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Digital consultancy - a growth market?

23/04/14

With digital increasingly affecting the majority of British industries as firms attempt to engage with consumers in new ways and find efficient, technologically-advanced ways of carrying out their work, the nature of many consultancies has also changed.

One reminder of this came when Accenture, the global digital consultancy agency, announced plans to create around 2,000 UK jobs - half of which will be based in London, with many of the others in Scotland.

Olly Benzecry, Accenture's managing director in the UK & Ireland, said the rude health of the UK's digital sector encouraged his employer to get more staff on board.

"We are searching for highly motivated, skilled individuals who share our passion for how major UK businesses can transform themselves by harnessing the power of technology - particularly emerging digital technologies - to drive business strategy," he added.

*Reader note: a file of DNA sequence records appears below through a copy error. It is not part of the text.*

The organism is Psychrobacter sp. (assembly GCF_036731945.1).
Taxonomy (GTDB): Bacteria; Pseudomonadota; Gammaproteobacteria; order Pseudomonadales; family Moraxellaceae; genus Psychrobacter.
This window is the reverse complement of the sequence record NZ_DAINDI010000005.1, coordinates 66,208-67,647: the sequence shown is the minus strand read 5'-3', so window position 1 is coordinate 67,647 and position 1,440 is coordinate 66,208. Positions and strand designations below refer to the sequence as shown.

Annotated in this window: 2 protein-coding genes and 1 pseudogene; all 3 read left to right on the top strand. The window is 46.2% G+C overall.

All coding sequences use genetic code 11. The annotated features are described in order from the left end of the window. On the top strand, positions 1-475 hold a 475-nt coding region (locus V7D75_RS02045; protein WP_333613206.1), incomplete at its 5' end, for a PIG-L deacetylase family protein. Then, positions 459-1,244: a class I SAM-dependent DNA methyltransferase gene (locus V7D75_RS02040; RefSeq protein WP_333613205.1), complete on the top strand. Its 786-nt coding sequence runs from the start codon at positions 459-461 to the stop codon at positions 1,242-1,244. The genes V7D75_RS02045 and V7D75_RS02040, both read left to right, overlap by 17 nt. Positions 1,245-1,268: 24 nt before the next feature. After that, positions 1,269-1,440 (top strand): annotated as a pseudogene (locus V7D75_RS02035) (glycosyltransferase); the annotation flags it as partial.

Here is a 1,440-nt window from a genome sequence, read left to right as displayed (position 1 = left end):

Prime minister David Cameron even expressed his pleasure at Accenture's move to create new roles for British tech experts.

So why has this trend towards digital consultancy emerged? One factor is simply that the UK has become something of a hub for high-end businesses, which in turn is having a knock-on effect on companies across the country.

Tech City chief executive Joanna Shields recently wrote an article for the Telegraph in which she stressed the geographical spread of the British tech revolution, dismissing the idea that it is simply centred around a few fashionable London districts such as Shoreditch.

She pointed to the robotics sector in Bristol, the media tech industry in Manchester and the gaming hub of Newcastle as three examples of geographically diverse areas with their own IT economies.

With the digital landscape continuing to expand rapidly, consultants who can work in this area are in high demand.

They can bring a number of benefits to companies. While hiring digital workers is still going to be necessary, bringing in a consultant can tie the disparate strands of a strategy together and ensure staff are not unsure of their role within particular schemes.

Ultimately, firms not on the digital bandwagon are going to get left behind.

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